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The original Latin rendition of the phrase would be:

Si ventus non est, remiga!

My question is what's the French version of this proverb? What would the exact wording of it be in French? All I could come up with was this:

S'il n'y a pas de vent, ramez !

But I'm not one hundred percent sure if that's exactly what you would say in French since Google returns only one instance where a phrase with the exact same wording is used. So, it's either me who is wrong or this phrase is not very popular in French culture.

  • Not sure but here are a couple of adages that overlap in terms of usage: « aide-toi, le ciel t-aidera » ; « aux grands maux, les grands remèdes » – Luke Sawczak Jun 22 '18 at 5:13
  • Thank you for you suggestions. But do you think the phrase that I came up with is how one would generally say it in French? – user69786 Jun 22 '18 at 6:15
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    It's a valid word-for-word translation, but as you know that has nothing to do with whether one would generally say something. I think the naturalness of that phrase is pretty good, but I would say that if you're imitating French proverb style, it would be probably not be imperative. « Quand il n'y pas de vent, il faut ramer » might be better. Or « Sans vent, il faut ramer » – Luke Sawczak Jun 23 '18 at 14:24
  • Shouldn't there be an a between n'y and pas in « Quand il n'y pas de vent, il faut ramer »? – user69786 Jun 23 '18 at 19:57
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    Good catch, that was a typo. Same with my lack of "one" before "foot" in the comment below :p – Luke Sawczak Jun 24 '18 at 17:40
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The two main types of translation, word-for-word and thought-for-thought, give different answers.

As far as a thought-for-thought translation, such that the French speaker and the Latin speaker would have the same reaction to the utterance, I think the closest adage is:

Aide-toi, le ciel t'aidera.
God helps those who help themselves.

For a word-for-word translation, what you chose makes sense and would certainly be understood:

S'il n'y a pas de vent, ramez !

But there's a middle ground: a literal translation — often used to add colour to a text, to let the French reader feel they're learning something about Latin and about Roman culture — that also takes into account the conventions of adage in French.

Taking a look at one or two samples to confirm my suspicions, I would say that those conventions don't favour the imperative. They're often direct generalizations like Chaque chose vaut son prix, statements of value like Il vaut mieux plier que rompre, equivalences like Vouloir c'est pouvoir, or condition → consequence like Quand on n'a pas ce que l'on aime, il faut aimer ce que l'on a.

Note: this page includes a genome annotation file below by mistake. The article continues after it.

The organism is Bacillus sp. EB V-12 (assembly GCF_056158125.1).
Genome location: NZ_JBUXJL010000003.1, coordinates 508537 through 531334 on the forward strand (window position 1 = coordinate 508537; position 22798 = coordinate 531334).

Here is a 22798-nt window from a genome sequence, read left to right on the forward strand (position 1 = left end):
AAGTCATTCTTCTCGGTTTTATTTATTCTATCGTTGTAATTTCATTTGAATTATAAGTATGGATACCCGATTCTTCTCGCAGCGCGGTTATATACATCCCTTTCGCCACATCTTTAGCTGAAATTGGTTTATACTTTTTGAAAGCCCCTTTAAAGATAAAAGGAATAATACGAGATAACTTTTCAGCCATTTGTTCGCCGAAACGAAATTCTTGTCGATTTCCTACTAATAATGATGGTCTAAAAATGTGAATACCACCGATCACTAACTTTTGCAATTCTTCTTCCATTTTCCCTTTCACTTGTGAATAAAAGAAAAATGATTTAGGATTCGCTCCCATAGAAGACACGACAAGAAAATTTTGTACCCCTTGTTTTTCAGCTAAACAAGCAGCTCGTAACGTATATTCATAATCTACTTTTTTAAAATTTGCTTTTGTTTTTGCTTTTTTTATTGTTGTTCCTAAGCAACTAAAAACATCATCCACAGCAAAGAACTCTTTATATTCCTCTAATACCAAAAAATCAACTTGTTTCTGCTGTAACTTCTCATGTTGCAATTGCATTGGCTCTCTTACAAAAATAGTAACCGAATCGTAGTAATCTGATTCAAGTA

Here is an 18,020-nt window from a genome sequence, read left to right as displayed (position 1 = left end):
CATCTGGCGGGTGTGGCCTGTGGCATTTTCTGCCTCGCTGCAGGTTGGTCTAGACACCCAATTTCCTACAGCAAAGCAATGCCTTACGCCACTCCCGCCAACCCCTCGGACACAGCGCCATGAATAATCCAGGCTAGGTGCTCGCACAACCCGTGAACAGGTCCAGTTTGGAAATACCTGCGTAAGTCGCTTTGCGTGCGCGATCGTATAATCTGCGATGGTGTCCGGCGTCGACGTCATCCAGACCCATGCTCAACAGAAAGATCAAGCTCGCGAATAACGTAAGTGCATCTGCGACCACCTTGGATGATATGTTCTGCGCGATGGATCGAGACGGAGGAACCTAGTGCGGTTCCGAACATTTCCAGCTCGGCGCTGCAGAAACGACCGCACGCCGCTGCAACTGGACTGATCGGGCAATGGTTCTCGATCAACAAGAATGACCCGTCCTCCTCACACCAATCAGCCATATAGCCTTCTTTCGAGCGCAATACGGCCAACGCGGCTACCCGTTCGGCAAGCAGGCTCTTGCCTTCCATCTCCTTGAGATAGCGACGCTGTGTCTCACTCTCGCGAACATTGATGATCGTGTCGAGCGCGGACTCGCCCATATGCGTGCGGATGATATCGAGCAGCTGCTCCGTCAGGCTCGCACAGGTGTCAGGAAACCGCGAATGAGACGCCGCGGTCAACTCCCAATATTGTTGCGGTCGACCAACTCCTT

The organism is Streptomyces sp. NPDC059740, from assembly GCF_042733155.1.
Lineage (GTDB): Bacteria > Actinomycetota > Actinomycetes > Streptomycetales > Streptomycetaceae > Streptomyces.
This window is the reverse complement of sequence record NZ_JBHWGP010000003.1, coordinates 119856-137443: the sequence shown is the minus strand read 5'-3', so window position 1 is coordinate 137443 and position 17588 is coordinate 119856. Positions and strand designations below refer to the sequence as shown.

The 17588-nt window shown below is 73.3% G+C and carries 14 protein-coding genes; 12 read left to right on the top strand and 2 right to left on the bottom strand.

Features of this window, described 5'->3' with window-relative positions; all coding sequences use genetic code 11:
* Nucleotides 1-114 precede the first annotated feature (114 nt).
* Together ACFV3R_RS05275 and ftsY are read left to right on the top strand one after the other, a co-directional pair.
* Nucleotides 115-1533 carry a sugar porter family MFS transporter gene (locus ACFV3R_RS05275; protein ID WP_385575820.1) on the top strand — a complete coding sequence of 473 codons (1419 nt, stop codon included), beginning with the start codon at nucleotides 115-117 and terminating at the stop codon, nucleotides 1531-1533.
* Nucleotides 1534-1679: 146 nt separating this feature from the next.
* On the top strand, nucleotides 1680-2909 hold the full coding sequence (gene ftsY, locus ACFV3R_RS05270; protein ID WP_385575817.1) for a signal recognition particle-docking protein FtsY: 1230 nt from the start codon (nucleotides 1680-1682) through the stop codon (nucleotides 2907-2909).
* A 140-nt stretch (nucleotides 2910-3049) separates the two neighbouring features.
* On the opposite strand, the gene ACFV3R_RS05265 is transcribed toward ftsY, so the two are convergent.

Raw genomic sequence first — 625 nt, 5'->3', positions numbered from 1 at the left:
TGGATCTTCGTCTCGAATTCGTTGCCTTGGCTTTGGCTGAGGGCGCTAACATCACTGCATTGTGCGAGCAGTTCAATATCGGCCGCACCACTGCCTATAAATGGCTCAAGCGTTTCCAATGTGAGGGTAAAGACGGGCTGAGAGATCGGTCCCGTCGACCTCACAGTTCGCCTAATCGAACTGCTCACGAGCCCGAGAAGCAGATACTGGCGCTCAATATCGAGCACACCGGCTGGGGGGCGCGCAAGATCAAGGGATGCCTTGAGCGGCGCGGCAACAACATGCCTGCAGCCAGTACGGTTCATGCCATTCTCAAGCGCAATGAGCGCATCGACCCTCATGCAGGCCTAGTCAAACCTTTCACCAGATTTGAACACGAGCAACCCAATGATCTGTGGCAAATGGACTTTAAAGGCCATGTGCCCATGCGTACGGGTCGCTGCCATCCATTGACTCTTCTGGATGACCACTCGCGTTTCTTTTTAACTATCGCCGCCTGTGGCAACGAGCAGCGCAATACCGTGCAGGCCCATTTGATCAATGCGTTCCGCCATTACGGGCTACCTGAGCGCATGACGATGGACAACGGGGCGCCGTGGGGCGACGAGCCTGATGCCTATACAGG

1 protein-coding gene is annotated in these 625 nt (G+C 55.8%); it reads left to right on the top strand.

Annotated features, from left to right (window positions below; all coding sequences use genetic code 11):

Given those observations, here are some some of the many options that might be more likely:

Quand il n'y a pas de vent, il faut ramer.

Sans vent, on rame.

Qui manque de vent doit ramer.

Edit: user168676, noting the tendency to omit articles in proverbs (perhaps because many predate the stage where articles are necessary?), suggests these as well, which I find also have very idiomatic transformations of the syntax:

Navire sans vent repart à la rame.

Navire sans vent continue à la rame.

Of course, since there isn't such a proverb in French, you still won't find examples if you search, but at least the genre will be recognized more easily.

At least, so say I. Native speakers are invited to correct me!

  • Not in answer to your last comment. In my correction of "Qui manque du vent doit ramer" it has been made precise that the syntax is wrong, but whoever made the verification overlooked that: may be you can identify the following as not correct : "Les enfants manquent du argent ; Les pauvres manquent du pain ; Le vieillard manque de la force;". That is not at all said in French; instead of respectively, "du", "du", and "de la" you must have "d'", "de" and "de". Probably I shouldn't have made that correction as on top of that error of syntax, – LPH Aug 27 '18 at 18:09